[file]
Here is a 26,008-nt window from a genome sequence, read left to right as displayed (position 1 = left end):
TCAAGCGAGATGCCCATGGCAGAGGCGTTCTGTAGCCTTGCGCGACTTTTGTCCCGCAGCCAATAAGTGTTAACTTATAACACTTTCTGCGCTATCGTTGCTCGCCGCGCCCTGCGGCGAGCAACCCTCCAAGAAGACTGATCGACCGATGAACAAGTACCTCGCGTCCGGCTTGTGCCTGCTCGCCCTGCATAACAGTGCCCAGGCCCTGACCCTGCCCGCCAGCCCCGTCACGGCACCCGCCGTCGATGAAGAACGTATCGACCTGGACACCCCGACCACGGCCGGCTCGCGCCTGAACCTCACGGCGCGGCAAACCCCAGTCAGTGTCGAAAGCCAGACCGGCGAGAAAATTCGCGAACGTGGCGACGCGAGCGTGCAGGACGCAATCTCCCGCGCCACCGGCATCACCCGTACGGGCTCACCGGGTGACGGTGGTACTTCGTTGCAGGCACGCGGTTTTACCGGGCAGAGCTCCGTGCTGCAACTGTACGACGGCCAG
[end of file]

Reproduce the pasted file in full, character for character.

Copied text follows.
Here is a 26,008-nt window from a genome sequence, read left to right as displayed (position 1 = left end):
TCAAGCGAGATGCCCATGGCAGAGGCGTTCTGTAGCCTTGCGCGACTTTTGTCCCGCAGCCAATAAGTGTTAACTTATAACACTTTCTGCGCTATCGTTGCTCGCCGCGCCCTGCGGCGAGCAACCCTCCAAGAAGACTGATCGACCGATGAACAAGTACCTCGCGTCCGGCTTGTGCCTGCTCGCCCTGCATAACAGTGCCCAGGCCCTGACCCTGCCCGCCAGCCCCGTCACGGCACCCGCCGTCGATGAAGAACGTATCGACCTGGACACCCCGACCACGGCCGGCTCGCGCCTGAACCTCACGGCGCGGCAAACCCCAGTCAGTGTCGAAAGCCAGACCGGCGAGAAAATTCGCGAACGTGGCGACGCGAGCGTGCAGGACGCAATCTCCCGCGCCACCGGCATCACCCGTACGGGCTCACCGGGTGACGGTGGTACTTCGTTGCAGGCACGCGGTTTTACCGGGCAGAGCTCCGTGCTGCAACTGTACGACGGCCAG